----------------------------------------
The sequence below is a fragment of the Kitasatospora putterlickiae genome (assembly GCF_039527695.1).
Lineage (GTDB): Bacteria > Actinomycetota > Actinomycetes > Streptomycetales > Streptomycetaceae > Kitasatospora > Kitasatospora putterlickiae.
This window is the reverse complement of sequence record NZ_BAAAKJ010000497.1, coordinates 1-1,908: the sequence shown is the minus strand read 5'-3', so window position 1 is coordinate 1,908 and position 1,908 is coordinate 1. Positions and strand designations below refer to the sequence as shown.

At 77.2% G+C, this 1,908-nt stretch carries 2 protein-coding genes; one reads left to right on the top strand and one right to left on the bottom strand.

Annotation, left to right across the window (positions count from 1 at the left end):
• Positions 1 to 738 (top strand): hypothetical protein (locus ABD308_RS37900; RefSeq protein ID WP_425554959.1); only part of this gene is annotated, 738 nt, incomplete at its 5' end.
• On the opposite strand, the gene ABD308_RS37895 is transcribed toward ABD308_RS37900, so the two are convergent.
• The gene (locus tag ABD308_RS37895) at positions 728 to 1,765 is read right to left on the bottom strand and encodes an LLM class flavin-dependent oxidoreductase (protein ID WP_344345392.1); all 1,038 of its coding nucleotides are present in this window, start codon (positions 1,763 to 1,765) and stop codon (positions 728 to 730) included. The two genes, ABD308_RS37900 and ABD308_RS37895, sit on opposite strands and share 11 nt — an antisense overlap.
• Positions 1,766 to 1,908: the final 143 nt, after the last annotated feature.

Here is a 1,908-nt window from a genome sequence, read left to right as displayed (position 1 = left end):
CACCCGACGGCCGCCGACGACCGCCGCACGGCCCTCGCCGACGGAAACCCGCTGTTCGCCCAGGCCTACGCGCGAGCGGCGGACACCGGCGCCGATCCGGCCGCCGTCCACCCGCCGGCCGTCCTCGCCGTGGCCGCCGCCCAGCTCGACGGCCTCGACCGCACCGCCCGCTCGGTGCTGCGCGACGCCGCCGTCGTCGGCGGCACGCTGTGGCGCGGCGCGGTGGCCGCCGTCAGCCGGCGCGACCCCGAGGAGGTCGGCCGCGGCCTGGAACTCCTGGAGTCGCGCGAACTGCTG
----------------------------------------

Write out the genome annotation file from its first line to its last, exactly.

The sequence below is a fragment of the Kitasatospora putterlickiae genome (assembly GCF_039527695.1).
Lineage (GTDB): Bacteria > Actinomycetota > Actinomycetes > Streptomycetales > Streptomycetaceae > Kitasatospora > Kitasatospora putterlickiae.
This window is the reverse complement of sequence record NZ_BAAAKJ010000497.1, coordinates 1-1,908: the sequence shown is the minus strand read 5'-3', so window position 1 is coordinate 1,908 and position 1,908 is coordinate 1. Positions and strand designations below refer to the sequence as shown.

At 77.2% G+C, this 1,908-nt stretch carries 2 protein-coding genes; one reads left to right on the top strand and one right to left on the bottom strand.

Annotation, left to right across the window (positions count from 1 at the left end):
• Positions 1 to 738 (top strand): hypothetical protein (locus ABD308_RS37900; RefSeq protein ID WP_425554959.1); only part of this gene is annotated, 738 nt, incomplete at its 5' end.
• On the opposite strand, the gene ABD308_RS37895 is transcribed toward ABD308_RS37900, so the two are convergent.
• The gene (locus tag ABD308_RS37895) at positions 728 to 1,765 is read right to left on the bottom strand and encodes an LLM class flavin-dependent oxidoreductase (protein ID WP_344345392.1); all 1,038 of its coding nucleotides are present in this window, start codon (positions 1,763 to 1,765) and stop codon (positions 728 to 730) included. The two genes, ABD308_RS37900 and ABD308_RS37895, sit on opposite strands and share 11 nt — an antisense overlap.
• Positions 1,766 to 1,908: the final 143 nt, after the last annotated feature.

Here is a 1,908-nt window from a genome sequence, read left to right as displayed (position 1 = left end):
CACCCGACGGCCGCCGACGACCGCCGCACGGCCCTCGCCGACGGAAACCCGCTGTTCGCCCAGGCCTACGCGCGAGCGGCGGACACCGGCGCCGATCCGGCCGCCGTCCACCCGCCGGCCGTCCTCGCCGTGGCCGCCGCCCAGCTCGACGGCCTCGACCGCACCGCCCGCTCGGTGCTGCGCGACGCCGCCGTCGTCGGCGGCACGCTGTGGCGCGGCGCGGTGGCCGCCGTCAGCCGGCGCGACCCCGAGGAGGTCGGCCGCGGCCTGGAACTCCTGGAGTCGCGCGAACTGCTG